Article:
These books are AWESOME! Of course I read Twilight too but these are so much better. The best part about the Saga of Darren Shan (better known as the Cirque du Freak series) is that Shan really wrote them with pre-teen children in mind. In fact, they seem to be for pre-teen boys. I really like the voice and how Shan ever-so-surreptitiously sneaks in little vocabulary lessons just to make sure it’s a didactic experience. I also really liked Shan’s vampire mythology, and how it’s presented somewhat meta-humorously: he constantly refers to what traditional vampire lore and tells you “No, that’s not really how we vampire folk are… those are just stories” and it all kind of made me giggle.
There are twelve books in the series but I swear it didn’t feel like it. I think I read about two or three books of the series per day, depending on how much time I had to read. But yes, I bought all 12 books in the span of about a week. Yikes.
Read it! Give it to your children/siblings/cousins to read!
I’ve already read Harry Potter and the Half-Blood Prince but it was before 2006 when I first started keeping track so I’m counting it now. Mainly I wanted to re-read it before the movie came out to refresh my memory and I ended up reading it all in a day. I swear I can never put down a Harry Potter book once I pick it up.
Anyway I really liked Half-Blood Prince. It seemed, more than any other book, to take time out to explain a lot of the past which was still a mystery, and I liked that. I think that’s some of my favourite parts of the series, when there are flashbacks and explanations of the past, whether it’s about Voldemort, or James and Lily, or any of the Marauders. I think my favourite part of this whole book was Slughorn. Such a well-written character! It’s like he ought to be detestable, but you can’t quite hate him because he’s just so jolly.
Why did no one tell me?!!! Tolkien is finally1 available in Kindle format! They have the three separate books as well as Lord of the Rings trilogy in one volume, at a bargain price. The Hobbit and The Children of Hurin are also available. I really want Silmarillion to come out though, as I’ve never read it.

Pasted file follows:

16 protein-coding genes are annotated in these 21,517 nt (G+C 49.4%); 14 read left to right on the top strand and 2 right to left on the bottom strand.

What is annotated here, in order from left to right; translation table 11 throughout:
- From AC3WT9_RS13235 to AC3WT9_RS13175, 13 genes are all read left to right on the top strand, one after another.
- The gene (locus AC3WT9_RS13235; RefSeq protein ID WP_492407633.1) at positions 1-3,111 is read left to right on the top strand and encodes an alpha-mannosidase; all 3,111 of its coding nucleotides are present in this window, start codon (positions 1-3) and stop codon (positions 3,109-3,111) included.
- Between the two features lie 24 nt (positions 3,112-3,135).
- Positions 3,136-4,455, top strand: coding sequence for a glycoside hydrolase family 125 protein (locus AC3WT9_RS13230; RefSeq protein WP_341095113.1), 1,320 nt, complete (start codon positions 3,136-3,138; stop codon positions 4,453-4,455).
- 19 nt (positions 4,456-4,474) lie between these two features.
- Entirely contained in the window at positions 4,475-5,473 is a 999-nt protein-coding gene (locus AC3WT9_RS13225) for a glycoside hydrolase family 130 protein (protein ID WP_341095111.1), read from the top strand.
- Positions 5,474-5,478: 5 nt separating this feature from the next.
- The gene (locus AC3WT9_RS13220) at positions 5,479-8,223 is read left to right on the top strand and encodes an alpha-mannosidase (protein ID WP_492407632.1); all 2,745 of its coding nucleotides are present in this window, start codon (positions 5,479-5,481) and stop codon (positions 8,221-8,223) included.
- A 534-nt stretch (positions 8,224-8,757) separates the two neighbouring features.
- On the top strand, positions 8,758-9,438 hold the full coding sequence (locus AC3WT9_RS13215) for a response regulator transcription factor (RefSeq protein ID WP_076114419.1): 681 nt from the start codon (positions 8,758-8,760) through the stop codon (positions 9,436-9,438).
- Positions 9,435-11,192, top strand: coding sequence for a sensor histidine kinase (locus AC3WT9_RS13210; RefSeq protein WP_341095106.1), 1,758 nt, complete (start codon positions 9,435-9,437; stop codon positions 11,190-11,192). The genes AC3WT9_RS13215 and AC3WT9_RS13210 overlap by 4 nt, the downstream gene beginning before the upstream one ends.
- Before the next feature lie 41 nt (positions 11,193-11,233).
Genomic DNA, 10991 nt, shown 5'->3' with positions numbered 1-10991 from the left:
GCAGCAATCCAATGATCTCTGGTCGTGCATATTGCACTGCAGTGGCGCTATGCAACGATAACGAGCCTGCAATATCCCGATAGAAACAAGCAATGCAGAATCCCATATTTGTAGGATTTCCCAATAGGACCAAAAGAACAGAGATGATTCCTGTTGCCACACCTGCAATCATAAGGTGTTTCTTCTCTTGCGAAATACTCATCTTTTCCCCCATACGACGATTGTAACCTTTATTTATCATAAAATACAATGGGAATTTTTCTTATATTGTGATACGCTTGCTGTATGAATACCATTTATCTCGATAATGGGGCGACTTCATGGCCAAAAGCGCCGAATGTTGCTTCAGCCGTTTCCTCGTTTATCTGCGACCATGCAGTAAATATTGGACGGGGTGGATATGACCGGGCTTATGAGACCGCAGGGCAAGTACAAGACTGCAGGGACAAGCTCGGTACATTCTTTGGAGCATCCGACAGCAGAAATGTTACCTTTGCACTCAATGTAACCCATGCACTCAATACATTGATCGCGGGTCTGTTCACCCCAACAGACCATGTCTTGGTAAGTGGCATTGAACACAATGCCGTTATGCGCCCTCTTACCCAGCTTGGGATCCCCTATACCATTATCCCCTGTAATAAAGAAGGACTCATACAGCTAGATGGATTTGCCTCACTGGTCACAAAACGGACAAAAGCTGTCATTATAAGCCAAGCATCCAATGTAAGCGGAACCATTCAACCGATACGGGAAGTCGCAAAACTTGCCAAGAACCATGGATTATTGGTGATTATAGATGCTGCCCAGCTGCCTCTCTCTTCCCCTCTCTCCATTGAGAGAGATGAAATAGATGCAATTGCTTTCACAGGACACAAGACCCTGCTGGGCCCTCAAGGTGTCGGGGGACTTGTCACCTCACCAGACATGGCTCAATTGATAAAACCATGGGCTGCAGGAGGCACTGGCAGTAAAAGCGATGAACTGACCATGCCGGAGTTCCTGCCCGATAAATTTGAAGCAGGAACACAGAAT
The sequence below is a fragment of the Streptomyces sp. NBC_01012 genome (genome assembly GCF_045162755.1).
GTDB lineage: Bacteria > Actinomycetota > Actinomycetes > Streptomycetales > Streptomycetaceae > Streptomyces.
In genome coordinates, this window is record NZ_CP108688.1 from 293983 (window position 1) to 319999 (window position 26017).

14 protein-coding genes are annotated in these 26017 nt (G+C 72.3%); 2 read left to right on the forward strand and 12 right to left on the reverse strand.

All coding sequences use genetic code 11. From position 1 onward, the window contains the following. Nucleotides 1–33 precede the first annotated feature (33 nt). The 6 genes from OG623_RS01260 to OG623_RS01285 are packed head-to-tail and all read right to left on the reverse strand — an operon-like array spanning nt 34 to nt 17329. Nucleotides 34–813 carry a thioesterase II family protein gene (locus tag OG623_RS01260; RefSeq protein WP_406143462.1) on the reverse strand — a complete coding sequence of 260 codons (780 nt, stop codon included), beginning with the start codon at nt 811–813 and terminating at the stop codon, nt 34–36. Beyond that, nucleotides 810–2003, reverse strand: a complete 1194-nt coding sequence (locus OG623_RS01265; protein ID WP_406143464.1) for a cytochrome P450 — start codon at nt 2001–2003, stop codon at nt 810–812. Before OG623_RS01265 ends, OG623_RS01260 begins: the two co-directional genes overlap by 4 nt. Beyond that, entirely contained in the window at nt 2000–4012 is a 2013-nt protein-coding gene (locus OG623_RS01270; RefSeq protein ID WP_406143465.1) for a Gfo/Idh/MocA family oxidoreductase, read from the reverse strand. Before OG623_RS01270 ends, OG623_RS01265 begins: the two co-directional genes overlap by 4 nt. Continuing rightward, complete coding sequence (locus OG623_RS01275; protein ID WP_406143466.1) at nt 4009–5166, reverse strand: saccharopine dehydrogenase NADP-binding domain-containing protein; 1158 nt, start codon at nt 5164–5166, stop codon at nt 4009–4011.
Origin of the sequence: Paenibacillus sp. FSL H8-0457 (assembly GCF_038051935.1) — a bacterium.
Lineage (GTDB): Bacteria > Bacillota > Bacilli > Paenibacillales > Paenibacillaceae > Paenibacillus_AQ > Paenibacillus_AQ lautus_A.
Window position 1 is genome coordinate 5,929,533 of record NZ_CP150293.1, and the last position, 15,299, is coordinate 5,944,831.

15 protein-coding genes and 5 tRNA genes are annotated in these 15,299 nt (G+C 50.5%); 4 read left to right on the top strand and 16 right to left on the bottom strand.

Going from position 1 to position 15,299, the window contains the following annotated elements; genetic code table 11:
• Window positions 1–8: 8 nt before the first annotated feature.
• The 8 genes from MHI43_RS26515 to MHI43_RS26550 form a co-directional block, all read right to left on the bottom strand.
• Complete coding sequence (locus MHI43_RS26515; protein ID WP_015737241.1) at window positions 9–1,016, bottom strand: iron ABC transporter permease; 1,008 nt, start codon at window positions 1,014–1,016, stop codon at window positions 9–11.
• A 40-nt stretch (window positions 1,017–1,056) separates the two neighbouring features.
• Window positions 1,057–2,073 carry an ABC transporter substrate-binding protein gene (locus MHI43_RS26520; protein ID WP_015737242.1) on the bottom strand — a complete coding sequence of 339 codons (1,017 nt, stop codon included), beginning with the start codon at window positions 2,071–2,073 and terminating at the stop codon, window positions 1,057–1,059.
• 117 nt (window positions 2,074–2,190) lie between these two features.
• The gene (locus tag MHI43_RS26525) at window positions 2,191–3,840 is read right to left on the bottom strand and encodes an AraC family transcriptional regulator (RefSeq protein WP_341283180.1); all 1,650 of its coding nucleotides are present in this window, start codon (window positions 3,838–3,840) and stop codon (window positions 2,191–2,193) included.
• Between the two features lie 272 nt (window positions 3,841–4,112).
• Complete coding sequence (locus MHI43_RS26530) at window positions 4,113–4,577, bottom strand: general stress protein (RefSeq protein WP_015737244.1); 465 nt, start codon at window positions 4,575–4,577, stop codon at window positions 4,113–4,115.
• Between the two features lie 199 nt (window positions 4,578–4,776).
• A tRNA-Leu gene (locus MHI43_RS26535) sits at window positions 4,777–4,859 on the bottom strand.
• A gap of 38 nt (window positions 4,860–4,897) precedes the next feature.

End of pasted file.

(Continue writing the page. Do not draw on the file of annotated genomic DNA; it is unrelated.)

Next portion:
Now I’m afraid I’m asking too much for Ayn Rand (besides Anthem) to become available, and in some alternate universe, Harry Potter.
1 Is it bad that we want books to magically appear on the Kindle Store overnight? Because I kind of do. And we know most books are already typed up in some sort of digital format before they go to print, so the delays must be mainly legal and administrative issues. Frustrating!
I’ve finally finished the His Dark Materials trilogy with The Amber Spyglass by Philip Pullman. I can’t really say much without giving away a lot, but I think it’s great. I don’t mind much that it’s a story that questions the authority of the Church; in fact I don’t think it necessarily means that Pullman is trying to disassemble the entire structure of society or anything of the sort. I think it’s more the idea of questioning authority just because it SAYS it’s authority, whether it’s religion or government or some other sort, and this surprisingly comes into play on more levels than we expect in the series.
Anyway, the idea is that this is the last of the battle that Lord Asriel wages against the Authority, with armoured bears and witches and humans and angels and little people taking sides. There’s this prophecy about Lyra that tells that she’s at the centre of all of it, but I can’t tell you why! All I can say is that I could not have imagined this on my own.
So I’ve moved on to the second book of Philip Pullman’s His Dark Materials series, The Subtle Knife. So far I really like it! It’s quite different from the first one, especially as it starts out with a boy named William who seems to come from a separate universe which is much more similar to ours. But some strange men are after this green leather writing pad that supposedly belongs to his long-lost adventurer-father, and his mother’s somewhat batty, so he escapes to another universe, where he randomly runs into Lyra! But it switches back to the Golden Compass storyline too, which I like because obviously there was no neat ending to that, and in fact, there are new plot twists that still have to be addressed. I want to see Iorek again!
I’m excited! I started The Golden Compass (AKA The Northern Lights), the first in the His Dark Materials trilogy by Philip Pullman. Now I’ve seen the movie and wasn’t totally impressed, but I think part of it was that I didn’t have anything invested in any of the characters. I think that’s one of the failures of the movie, that it doesn’t make you feel terribly connected to any of the characters, especially for someone who’s never read the books. The book is great though; I love Lyra and Pan so much and the gyptians are just cool.
The Golden Compass is about a young girl of unknown origins who grows up at Jordan College. In this world, one’s soul exists outside the body and accompanies one everywhere in the form of an animal. As a child one’s “daemon” can change forms but when one becomes an adult it can no longer change. Lyra hears some mention of this thing called “Dust” and becomes involved in a government plot to steal children, which horrifies her. She escapes, but she’s also concerned about her friends who have been captured, and her Uncle Asriel who is being held captive by armoured bears in the North?! There’s a lot going on, all of which is totally exciting, and some unexpected twists too!
It’s really great, highly recommended. I don’t want to get involved in the controversy over its alleged anti-religion sentiments which flared up because of the movie, because in general, I don’t think that the opinion expressed by an author in a body of work is necessarily an indicator of how good it is.